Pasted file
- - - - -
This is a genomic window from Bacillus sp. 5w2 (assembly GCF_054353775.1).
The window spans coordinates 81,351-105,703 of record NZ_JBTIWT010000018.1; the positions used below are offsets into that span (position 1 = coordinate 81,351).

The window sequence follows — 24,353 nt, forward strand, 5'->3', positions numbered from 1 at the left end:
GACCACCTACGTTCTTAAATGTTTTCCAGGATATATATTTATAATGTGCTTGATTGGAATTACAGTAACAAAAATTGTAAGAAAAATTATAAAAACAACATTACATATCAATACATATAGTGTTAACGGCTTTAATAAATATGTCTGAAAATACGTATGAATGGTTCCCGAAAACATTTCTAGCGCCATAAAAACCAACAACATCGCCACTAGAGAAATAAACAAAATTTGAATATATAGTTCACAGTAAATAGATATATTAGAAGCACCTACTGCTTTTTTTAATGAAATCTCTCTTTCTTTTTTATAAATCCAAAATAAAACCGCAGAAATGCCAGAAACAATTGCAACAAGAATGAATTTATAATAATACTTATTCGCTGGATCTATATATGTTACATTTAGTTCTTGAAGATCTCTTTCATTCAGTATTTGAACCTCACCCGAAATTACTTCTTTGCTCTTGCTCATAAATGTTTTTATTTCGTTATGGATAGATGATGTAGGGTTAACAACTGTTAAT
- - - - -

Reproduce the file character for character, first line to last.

This is a genomic window from Bacillus sp. 5w2 (assembly GCF_054353775.1).
The window spans coordinates 81,351-105,703 of record NZ_JBTIWT010000018.1; the positions used below are offsets into that span (position 1 = coordinate 81,351).

The window sequence follows — 24,353 nt, forward strand, 5'->3', positions numbered from 1 at the left end:
GACCACCTACGTTCTTAAATGTTTTCCAGGATATATATTTATAATGTGCTTGATTGGAATTACAGTAACAAAAATTGTAAGAAAAATTATAAAAACAACATTACATATCAATACATATAGTGTTAACGGCTTTAATAAATATGTCTGAAAATACGTATGAATGGTTCCCGAAAACATTTCTAGCGCCATAAAAACCAACAACATCGCCACTAGAGAAATAAACAAAATTTGAATATATAGTTCACAGTAAATAGATATATTAGAAGCACCTACTGCTTTTTTTAATGAAATCTCTCTTTCTTTTTTATAAATCCAAAATAAAACCGCAGAAATGCCAGAAACAATTGCAACAAGAATGAATTTATAATAATACTTATTCGCTGGATCTATATATGTTACATTTAGTTCTTGAAGATCTCTTTCATTCAGTATTTGAACCTCACCCGAAATTACTTCTTTGCTCTTGCTCATAAATGTTTTTATTTCGTTATGGATAGATGATGTAGGGTTAACAACTGTTAAT